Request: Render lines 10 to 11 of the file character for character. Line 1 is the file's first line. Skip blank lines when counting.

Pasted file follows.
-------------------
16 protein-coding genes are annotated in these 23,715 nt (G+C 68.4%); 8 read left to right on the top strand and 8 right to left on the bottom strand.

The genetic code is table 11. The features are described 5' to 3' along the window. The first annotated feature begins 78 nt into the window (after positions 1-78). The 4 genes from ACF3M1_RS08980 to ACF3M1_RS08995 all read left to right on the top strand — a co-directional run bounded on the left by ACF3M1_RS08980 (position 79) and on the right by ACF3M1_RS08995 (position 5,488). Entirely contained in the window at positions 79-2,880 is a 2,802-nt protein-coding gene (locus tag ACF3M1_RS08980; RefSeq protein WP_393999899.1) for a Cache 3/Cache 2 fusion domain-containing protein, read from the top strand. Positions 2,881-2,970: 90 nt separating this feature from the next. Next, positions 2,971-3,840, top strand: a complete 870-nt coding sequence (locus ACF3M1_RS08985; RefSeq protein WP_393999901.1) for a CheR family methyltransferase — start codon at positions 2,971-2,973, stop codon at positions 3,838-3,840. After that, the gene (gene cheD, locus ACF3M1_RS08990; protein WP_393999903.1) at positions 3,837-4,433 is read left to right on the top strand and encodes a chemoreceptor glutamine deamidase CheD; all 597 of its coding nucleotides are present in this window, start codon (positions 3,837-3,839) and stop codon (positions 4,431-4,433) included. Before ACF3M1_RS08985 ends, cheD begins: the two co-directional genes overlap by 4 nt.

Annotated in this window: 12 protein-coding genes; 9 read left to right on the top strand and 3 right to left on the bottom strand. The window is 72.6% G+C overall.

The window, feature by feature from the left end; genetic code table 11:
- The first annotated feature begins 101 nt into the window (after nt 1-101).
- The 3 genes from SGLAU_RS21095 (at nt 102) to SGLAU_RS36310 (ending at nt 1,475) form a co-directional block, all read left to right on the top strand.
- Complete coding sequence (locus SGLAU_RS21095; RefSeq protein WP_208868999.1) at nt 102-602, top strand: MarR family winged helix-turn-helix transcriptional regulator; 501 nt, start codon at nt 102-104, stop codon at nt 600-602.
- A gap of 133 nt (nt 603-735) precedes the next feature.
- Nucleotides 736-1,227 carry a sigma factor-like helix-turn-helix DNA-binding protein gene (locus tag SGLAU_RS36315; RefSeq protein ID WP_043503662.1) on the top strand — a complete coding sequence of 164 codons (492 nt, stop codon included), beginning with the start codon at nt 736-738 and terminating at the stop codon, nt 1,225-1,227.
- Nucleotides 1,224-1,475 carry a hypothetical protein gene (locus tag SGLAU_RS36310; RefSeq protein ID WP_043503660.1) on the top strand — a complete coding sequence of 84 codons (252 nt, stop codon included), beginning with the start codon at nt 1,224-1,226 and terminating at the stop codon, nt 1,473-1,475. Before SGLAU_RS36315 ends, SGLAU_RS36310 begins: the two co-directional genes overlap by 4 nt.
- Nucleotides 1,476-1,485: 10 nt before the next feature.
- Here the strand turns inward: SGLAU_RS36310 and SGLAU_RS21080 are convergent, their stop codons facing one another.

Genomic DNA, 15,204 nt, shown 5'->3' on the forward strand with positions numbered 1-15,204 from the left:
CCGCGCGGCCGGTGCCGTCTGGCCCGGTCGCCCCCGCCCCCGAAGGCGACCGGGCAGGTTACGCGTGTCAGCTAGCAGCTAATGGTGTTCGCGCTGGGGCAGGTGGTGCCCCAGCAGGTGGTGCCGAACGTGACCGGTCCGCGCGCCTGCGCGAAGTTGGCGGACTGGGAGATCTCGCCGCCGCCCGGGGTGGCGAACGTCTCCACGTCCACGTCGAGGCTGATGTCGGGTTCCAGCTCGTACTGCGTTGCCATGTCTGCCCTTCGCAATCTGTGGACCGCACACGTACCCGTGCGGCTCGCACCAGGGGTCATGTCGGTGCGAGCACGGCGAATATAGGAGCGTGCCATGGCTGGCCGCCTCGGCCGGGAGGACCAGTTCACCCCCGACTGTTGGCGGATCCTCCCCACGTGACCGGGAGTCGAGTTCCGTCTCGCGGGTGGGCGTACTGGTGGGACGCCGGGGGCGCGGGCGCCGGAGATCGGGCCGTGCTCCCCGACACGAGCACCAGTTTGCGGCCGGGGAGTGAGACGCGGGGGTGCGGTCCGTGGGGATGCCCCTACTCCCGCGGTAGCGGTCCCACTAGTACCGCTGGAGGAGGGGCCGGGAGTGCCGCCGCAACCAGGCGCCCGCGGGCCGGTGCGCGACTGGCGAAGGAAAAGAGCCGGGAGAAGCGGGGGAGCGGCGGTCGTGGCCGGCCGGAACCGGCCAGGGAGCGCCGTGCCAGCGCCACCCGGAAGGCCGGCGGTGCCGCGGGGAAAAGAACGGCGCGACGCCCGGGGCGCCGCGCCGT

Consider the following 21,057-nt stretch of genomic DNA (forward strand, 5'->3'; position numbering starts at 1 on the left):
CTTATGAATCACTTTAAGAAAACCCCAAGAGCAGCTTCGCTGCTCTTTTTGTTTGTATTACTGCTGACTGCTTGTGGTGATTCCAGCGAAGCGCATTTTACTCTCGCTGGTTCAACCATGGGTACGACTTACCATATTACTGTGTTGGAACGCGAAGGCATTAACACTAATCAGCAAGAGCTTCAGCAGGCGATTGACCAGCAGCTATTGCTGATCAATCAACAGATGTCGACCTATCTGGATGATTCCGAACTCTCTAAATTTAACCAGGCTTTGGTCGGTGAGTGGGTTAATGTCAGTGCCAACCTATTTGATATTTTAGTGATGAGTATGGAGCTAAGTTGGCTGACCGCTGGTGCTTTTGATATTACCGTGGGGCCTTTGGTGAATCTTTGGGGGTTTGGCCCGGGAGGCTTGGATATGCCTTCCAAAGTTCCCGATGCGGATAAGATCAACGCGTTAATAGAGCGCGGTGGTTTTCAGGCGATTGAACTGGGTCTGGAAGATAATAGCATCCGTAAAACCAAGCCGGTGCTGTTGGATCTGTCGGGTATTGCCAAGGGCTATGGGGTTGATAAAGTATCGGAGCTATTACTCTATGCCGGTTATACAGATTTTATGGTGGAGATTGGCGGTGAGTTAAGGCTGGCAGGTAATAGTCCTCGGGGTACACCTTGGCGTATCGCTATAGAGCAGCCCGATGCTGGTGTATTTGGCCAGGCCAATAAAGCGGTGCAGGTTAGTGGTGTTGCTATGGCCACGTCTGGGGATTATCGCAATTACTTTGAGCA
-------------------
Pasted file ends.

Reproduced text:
- Nucleotides 1,224-1,475 carry a hypothetical protein gene (locus tag SGLAU_RS36310; RefSeq protein ID WP_043503660.1) on the top strand — a complete coding sequence of 84 codons (252 nt, stop codon included), beginning with the start codon at nt 1,224-1,226 and terminating at the stop codon, nt 1,473-1,475. Before SGLAU_RS36315 ends, SGLAU_RS36310 begins: the two co-directional genes overlap by 4 nt.
- Nucleotides 1,476-1,485: 10 nt before the next feature.